Read Full BMW 3 Series Coupe (2010 - 2013) Review

Just occasionally it's refreshing to choose something alternative, to swim against the tide a little. On other occasions, there are reasons why a given car is so popular and in the case of BMW's 3 Series Touring, it's not hard to see why. Beautifully finished, great to drive and with low depreciation that keeps a lid on running costs, the 3 Series Touring remains a very informed pick. .

Read Full BMW 3 Series Touring (2005 - 2012) Review

As the preferred option for compact executive car buyers who like an engaging drive to go with their brushed aluminium and brand equity, the BMW 3 Series always looked likely to go down a storm in coupe form. With the saloon's athleticism and unerring engineering packaged within a more graceful amalgamation of body panels, it was hard to see how the coupe could fail on the occasion of its 2006 launch. Fail it didn't and as a used buy, there's no reason why a two-door version of BMW's most bountiful cash cow shouldn't be a similar success. .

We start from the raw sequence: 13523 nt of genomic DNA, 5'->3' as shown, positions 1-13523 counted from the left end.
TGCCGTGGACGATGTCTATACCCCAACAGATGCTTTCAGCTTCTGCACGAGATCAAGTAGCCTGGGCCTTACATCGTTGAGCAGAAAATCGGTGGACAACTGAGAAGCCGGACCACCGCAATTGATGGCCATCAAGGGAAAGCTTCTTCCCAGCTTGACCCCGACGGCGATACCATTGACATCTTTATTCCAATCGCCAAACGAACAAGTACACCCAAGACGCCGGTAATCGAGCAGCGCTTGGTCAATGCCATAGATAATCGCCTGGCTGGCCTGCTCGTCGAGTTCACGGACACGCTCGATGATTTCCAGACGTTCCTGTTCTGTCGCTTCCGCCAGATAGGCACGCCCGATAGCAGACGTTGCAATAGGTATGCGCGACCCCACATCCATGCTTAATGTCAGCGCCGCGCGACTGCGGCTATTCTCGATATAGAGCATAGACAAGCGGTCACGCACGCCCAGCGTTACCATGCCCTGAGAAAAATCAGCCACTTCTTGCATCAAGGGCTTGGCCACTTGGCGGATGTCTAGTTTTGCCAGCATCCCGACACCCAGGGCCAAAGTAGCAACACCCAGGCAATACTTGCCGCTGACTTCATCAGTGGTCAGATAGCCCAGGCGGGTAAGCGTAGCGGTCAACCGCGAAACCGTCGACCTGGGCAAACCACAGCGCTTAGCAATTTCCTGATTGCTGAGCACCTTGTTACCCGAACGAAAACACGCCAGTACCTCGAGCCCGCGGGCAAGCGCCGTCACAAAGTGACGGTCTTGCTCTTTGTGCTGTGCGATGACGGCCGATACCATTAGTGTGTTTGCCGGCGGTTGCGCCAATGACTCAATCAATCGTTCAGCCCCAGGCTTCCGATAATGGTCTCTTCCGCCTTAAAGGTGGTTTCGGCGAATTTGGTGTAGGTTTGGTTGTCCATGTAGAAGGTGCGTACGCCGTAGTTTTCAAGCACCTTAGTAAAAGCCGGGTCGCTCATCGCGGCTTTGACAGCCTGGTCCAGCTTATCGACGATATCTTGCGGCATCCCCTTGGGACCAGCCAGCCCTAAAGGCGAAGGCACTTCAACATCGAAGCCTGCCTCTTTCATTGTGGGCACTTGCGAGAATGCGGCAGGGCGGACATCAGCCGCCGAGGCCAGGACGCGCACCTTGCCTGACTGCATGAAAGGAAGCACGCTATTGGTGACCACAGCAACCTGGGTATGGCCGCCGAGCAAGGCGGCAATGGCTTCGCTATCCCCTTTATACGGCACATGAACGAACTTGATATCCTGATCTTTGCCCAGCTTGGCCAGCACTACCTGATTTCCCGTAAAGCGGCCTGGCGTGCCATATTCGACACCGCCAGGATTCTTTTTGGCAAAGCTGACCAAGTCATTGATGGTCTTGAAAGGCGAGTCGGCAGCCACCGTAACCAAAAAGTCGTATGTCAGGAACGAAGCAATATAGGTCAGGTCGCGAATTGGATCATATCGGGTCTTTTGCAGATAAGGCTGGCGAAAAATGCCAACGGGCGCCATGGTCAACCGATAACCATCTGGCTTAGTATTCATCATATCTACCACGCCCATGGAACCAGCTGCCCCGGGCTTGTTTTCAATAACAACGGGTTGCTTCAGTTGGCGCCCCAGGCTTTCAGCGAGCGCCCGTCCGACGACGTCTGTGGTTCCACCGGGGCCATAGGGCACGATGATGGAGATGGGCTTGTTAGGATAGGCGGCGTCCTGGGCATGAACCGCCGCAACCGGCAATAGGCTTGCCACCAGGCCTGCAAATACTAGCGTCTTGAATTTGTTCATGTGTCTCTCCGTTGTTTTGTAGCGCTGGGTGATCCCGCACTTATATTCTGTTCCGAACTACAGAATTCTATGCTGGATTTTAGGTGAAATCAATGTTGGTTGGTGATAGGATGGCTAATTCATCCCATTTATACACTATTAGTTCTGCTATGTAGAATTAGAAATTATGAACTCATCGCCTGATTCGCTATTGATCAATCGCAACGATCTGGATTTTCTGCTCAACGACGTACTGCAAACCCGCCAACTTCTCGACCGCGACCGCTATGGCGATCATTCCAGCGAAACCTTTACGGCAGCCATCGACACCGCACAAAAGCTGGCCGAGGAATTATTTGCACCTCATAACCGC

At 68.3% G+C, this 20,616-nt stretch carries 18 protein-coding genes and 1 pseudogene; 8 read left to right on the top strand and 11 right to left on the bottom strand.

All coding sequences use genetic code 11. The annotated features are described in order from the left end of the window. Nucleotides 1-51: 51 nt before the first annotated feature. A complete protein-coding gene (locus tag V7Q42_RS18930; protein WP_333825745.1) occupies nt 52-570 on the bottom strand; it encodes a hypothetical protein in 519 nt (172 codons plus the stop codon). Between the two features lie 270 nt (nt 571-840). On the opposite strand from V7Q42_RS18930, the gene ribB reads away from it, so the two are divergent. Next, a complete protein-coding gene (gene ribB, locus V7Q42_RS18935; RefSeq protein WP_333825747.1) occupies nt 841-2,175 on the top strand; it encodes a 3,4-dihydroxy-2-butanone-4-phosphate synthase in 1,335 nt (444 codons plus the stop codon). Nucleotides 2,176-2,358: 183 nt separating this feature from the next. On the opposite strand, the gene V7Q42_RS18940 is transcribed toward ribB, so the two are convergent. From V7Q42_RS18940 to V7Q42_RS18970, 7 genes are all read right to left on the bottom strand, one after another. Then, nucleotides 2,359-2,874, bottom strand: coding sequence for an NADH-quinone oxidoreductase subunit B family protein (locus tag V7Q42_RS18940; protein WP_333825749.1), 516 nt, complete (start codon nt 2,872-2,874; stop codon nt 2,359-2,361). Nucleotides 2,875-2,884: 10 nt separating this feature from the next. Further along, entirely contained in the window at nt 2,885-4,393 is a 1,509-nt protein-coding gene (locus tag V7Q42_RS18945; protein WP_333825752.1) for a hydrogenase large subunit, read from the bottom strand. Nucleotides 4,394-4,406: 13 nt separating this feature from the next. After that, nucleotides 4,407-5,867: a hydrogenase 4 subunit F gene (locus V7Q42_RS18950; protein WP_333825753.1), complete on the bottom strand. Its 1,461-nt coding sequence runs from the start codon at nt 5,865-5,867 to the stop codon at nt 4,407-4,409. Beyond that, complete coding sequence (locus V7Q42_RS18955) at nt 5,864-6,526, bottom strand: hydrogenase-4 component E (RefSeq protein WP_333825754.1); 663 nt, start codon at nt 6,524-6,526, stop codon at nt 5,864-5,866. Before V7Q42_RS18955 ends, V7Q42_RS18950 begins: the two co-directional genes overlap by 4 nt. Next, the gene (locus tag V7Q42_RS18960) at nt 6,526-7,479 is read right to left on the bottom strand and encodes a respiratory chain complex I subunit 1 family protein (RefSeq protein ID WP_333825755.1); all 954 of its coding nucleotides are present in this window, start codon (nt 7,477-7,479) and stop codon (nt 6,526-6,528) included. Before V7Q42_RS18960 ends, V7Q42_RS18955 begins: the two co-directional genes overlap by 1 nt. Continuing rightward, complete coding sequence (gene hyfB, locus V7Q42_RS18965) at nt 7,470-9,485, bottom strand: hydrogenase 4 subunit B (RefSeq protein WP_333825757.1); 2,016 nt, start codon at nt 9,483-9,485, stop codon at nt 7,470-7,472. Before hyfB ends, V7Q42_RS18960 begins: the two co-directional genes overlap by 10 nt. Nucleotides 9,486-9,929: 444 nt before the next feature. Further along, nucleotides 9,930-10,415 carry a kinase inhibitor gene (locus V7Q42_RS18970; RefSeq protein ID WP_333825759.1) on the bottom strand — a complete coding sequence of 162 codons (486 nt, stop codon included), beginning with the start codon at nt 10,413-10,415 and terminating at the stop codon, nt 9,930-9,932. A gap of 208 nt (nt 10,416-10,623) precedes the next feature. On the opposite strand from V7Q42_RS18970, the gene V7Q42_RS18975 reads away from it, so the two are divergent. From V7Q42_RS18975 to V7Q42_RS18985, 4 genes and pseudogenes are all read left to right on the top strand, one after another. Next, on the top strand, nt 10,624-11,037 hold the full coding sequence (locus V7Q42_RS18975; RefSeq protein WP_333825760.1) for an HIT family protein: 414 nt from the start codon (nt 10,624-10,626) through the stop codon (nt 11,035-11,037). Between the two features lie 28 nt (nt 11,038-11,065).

Read Full BMW 3 Series Coupe (2006 - 2010) Review

There's a special aura that surrounds the BMW M3, one that's replicated by precious few other cars. It's composed of ethereal stuff like the knowledge of the other great models that have carried the badge, the passion of the engineers who created them and the embarrassment in the supercars they've out-classed on race circuits around the globe. In fairness, and certainly by the time this V8-engined E90 series model arrived in 2007, the M3 probably was a supercar. It's just that this is a supercar with real everyday practicality and running costs that make used models accessible to the masses. With the realisation that you could quite conceivably own one, the M3 aura grows..